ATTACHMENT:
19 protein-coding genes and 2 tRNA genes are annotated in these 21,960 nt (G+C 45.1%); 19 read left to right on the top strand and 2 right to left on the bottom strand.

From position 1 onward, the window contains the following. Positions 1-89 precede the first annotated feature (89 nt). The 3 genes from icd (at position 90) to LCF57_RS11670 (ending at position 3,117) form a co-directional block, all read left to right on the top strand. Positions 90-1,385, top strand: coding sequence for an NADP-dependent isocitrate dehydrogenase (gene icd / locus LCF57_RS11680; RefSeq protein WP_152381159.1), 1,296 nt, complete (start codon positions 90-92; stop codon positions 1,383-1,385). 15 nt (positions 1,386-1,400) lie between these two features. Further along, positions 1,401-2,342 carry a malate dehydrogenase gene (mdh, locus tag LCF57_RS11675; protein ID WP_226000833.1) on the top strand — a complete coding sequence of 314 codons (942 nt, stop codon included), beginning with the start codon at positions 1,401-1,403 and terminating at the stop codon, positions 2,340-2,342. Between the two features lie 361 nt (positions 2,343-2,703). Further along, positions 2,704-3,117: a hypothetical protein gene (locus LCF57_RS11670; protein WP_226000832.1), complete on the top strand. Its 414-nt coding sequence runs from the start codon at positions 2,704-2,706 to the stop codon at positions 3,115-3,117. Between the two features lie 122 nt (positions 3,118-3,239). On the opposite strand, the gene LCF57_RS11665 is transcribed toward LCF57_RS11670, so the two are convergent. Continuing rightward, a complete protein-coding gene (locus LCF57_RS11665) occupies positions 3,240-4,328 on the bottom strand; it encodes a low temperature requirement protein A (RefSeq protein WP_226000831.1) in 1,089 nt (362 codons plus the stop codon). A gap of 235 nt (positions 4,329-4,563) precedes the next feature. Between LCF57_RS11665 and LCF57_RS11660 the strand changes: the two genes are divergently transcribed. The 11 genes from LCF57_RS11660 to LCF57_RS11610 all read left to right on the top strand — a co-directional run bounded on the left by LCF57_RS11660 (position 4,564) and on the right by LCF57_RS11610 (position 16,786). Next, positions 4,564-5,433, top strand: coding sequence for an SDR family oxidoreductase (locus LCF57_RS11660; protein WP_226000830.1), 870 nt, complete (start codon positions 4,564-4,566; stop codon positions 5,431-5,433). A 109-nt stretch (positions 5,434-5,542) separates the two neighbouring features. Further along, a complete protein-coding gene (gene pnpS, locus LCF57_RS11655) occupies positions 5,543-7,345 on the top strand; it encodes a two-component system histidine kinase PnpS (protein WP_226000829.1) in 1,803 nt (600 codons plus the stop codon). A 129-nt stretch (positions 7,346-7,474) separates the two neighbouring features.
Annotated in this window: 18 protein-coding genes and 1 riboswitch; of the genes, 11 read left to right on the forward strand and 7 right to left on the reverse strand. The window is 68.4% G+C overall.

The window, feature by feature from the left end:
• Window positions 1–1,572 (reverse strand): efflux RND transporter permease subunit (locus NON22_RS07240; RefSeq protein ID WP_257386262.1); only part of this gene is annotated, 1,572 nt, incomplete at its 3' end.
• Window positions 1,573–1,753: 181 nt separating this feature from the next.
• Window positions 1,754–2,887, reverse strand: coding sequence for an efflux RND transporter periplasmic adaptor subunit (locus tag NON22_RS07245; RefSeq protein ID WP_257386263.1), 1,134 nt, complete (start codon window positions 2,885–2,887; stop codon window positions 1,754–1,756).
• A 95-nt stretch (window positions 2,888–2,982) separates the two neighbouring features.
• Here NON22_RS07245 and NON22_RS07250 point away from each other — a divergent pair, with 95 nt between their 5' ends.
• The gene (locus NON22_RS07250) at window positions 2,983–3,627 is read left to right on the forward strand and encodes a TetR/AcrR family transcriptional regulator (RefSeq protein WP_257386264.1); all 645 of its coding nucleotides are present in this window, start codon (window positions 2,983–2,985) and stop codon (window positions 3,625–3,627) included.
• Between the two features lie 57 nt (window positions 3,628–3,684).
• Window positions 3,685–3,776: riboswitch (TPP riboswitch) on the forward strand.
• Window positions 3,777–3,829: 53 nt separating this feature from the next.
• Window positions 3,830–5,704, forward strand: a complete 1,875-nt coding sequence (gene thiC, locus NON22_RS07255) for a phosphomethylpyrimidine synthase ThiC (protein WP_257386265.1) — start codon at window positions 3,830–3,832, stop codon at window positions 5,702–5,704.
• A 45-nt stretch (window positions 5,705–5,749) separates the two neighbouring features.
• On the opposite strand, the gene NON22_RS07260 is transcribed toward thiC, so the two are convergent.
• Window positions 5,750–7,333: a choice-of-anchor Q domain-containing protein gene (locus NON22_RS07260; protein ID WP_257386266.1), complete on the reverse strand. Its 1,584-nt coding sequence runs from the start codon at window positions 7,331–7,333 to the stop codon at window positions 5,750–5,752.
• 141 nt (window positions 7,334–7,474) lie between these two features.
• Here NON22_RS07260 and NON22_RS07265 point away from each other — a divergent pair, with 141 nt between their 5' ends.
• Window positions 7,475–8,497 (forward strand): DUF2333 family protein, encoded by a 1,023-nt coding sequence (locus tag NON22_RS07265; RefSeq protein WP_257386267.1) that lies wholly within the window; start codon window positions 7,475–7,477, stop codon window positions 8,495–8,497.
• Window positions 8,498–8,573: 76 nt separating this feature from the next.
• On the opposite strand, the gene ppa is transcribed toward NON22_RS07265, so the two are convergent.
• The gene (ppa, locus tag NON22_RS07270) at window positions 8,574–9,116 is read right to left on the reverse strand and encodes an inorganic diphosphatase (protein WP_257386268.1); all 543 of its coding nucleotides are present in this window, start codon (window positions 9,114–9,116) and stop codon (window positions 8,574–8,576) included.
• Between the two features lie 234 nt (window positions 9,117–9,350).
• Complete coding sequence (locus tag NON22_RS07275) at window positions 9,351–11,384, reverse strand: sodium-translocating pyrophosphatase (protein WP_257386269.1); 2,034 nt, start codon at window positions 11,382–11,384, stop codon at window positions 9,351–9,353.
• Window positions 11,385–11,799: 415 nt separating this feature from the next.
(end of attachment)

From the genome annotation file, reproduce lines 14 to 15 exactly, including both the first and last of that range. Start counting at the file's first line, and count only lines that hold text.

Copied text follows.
• Window positions 3,830–5,704, forward strand: a complete 1,875-nt coding sequence (gene thiC, locus NON22_RS07255) for a phosphomethylpyrimidine synthase ThiC (protein WP_257386265.1) — start codon at window positions 3,830–3,832, stop codon at window positions 5,702–5,704.
• A 45-nt stretch (window positions 5,705–5,749) separates the two neighbouring features.